In this picture you can see how the LED version (bluer light on the right) shows off the holograms in this black Cadillac better than the Xenon version (more yellow light on the right):
When starting to polish you will be looking for the larger defects. Here the Xenon is the perfect and prefered light. The LED will do just as good a job, but I find it too bright to look at (we use various shades of glasses to protect our eyes from heavy glare, all the way up to a Category 5 Welding shades!).
The Xenon has just the right brightness, and both flashlights have the ability to use only one of the two bulbs at any instance. Following one single light is sometimes easier than following two lights (Dual Xenon or Dual LED), as defects “hide” in the confusion at times.
Once your first few polishing steps are complete and you are interested in finding hazing, marring, holograms, the LED lights takes the cake. Higher luminous output means the LED flashlight can be used at an angle to light up buffer trails far from the pinpointed reflection of the source (more similar to how the sun is used to show trails), and has the power to light up the slightest of defects.
This picture shows what looks to be a properly refined polishing stage under the Xenon Brinkmann:
The LED Brinkmann held at more of an angle shows there is still work to be done. This was on a Jet Black BMW 135i: known to have very soft paint:
Once refined further, the LED shows the additional work was successful:
The Dual LED Brinkmann, due to the LED’s low power consumption, lasts longer on the same amount of charge. Expect to recharge the Dual Xenon after each vehicle or two, while the Dual LED seems to last at least double in our highly unscientific battery-life evaluation. Brinkmann seems to be evolving its LED flashlight offering, with the latest version carried by Detailed Image being battery powered. Previous LED versions have been rechargeable, but the LEDs consume so little power, being battery powered should not an issue. Be aware the LED and Xenon chargers are not interchangeable if you do want to hunt down the older version. The new swivel head is unique to Brinkmann, and should open up new possibilities on illuminating hard-to-reach areas and angles.
We hope this article helps to educate you on the uses from these latest Detailed Image products. If you have any comments or questions, feel free to use the comment box below – happy detailing!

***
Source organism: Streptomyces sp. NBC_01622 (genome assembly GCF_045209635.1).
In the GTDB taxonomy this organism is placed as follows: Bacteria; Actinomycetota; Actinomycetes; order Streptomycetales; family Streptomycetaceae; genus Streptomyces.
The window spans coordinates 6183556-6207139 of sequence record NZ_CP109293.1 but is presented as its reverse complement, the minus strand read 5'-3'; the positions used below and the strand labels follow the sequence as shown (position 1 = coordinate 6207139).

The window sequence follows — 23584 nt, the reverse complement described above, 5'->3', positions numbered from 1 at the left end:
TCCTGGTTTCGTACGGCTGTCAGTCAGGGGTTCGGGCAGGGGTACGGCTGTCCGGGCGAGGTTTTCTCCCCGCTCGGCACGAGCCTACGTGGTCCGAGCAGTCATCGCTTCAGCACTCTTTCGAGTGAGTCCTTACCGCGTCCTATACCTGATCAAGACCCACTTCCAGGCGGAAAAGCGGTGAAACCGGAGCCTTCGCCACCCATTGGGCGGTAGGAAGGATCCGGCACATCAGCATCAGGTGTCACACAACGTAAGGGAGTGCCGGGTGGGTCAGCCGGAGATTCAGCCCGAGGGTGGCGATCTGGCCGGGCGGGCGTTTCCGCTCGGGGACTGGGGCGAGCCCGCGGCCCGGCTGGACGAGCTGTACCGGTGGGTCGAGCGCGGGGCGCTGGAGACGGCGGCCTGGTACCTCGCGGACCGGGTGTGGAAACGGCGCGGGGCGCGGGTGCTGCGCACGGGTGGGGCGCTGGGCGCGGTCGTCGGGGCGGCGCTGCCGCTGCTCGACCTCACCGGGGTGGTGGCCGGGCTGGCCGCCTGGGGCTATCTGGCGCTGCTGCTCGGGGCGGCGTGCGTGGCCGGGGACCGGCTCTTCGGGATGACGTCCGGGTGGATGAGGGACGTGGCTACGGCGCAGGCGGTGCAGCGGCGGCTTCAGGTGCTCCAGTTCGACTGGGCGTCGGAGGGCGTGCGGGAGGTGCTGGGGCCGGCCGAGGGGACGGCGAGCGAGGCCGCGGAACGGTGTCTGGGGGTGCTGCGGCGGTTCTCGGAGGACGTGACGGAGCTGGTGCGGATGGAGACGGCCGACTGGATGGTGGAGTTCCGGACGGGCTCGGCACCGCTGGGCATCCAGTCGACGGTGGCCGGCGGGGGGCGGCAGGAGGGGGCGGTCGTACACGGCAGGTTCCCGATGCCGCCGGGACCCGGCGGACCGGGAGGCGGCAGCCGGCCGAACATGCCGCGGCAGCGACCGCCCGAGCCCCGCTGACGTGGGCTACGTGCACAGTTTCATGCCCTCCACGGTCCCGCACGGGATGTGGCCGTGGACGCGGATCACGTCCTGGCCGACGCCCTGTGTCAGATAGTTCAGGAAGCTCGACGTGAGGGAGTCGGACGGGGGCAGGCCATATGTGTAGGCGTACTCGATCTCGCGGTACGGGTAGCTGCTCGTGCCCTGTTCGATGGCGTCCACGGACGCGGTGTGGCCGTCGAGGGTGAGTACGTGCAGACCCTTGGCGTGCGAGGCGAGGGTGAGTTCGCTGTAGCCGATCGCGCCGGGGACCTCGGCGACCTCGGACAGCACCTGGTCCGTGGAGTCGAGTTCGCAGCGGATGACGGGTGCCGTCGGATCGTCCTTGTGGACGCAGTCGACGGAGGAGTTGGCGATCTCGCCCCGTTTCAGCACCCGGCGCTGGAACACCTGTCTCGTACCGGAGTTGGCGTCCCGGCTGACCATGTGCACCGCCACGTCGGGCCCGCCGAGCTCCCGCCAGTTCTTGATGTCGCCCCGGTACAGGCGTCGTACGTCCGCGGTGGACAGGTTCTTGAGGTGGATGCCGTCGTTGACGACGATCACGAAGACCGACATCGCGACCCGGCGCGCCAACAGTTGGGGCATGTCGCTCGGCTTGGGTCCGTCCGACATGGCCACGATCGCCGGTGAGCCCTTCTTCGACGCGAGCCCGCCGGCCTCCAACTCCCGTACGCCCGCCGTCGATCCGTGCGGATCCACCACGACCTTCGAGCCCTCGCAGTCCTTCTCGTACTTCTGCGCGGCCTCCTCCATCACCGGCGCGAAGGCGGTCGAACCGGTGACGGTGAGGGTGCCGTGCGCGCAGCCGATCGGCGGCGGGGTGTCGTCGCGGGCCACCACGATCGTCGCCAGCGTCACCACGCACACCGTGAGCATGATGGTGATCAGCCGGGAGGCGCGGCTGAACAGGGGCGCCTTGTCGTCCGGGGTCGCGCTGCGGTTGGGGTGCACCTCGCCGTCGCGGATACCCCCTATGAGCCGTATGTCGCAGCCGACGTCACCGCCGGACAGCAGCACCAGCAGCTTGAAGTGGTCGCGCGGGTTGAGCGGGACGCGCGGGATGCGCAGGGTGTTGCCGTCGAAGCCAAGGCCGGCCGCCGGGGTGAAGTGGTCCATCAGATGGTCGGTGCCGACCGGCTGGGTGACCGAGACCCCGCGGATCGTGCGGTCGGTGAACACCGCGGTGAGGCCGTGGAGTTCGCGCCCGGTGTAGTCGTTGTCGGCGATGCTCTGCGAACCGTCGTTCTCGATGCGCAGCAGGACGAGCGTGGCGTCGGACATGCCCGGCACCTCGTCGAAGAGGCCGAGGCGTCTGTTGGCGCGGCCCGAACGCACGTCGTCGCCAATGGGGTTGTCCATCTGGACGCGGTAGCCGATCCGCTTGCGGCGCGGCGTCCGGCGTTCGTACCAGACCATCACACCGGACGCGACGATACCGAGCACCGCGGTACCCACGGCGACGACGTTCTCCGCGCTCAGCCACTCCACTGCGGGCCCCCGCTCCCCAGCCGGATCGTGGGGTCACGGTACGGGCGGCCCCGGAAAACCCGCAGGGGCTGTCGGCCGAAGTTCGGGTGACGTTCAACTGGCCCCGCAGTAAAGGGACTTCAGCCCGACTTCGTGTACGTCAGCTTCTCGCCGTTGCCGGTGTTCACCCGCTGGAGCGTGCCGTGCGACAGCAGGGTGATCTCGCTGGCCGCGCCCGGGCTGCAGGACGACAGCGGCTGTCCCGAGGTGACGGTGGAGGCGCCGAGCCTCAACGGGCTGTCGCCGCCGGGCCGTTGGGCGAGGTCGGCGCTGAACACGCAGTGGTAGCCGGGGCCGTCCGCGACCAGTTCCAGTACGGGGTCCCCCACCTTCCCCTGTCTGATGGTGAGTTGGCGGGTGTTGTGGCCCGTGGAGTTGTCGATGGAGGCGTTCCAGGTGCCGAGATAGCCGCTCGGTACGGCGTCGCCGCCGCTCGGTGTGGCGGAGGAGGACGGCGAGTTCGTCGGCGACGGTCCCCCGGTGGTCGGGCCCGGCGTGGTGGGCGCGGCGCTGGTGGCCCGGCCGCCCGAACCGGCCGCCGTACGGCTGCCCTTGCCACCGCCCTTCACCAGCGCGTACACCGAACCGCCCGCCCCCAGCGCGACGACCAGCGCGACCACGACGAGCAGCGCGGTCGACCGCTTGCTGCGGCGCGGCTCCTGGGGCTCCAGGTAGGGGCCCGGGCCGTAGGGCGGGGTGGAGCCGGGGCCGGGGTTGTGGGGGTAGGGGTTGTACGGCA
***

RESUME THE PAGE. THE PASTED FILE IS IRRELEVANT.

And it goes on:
-This article written by Jacob Bunyan: founder and co-operator of AutoLavish Fine Automobile Detailing of Michigan. Additional editting and information provided by Marc Harris of AutoLavish
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Spectacular article guys! I’ve been using my new Dual LED and absolutely love it.
Thanks a bunch Todd – no doubt it came in handy on that beautiful 458 Italia 🙂
Thanks for the in-depth article and comparison of the two Brinkmanns.
I have the Brinkmann Xenon and am about to order the LED version based on your info. I seem to miss some light swirls with the Xenon light.
I’m glad you’ve found this article to be useful and hopefully it’ll help you down the line once you have both Brinkmann lights. Enjoy your new LED and happy detailing!
Excellent wtire up. I have tried a few times to do a correction with an LED. The LED lights I own have way too high of a lumen output and just wash out everything. (~200-300) They also suffer from a run time of less than 60 minutes in the best case.
Brinkman makes a combination Xenon/LED 2 bulb lamp that might be the “detailing solution”.
Marc, great write up dude! Ill have to grab the dual LED next…my hand helds just cant keep up with my use (Im not tough on them, they are just cheapies (30 bucks) hahaha, on to bigger and better!
Well I’ve read enough to tell myself that I’m going to order one of each. Haven’t been detailing but for the last couple of years and relying on cheap lights. Time to get serious due to this thorough and excellent article.
Since the Brinkmann lights are no longer available from DI (nor can I find them anywhere else… does Brinkmann still produce lights?), what product would you recommend? I’ve read good things about the Scangrip Sunmatch, and other Scangrip products. Just curious what the go-to product is now-a-days. Thanks!
Hi Josh – the brinkmann lights are no longer available anywhere. I do believe the entire company no longer exists. For hand held inspection lighting, the key features you will want to find are light output (brightness), color temp, and light pattern (narrow or wide spread). My personal favorite options for inexpensive and very effective hand held inspection lighting are LED flashlights with daylight color temp, relatively high lumen output, and a zoomable light pattern that enables you to go from narrow to wide. These can be found for <$25 with rechargeable battery options.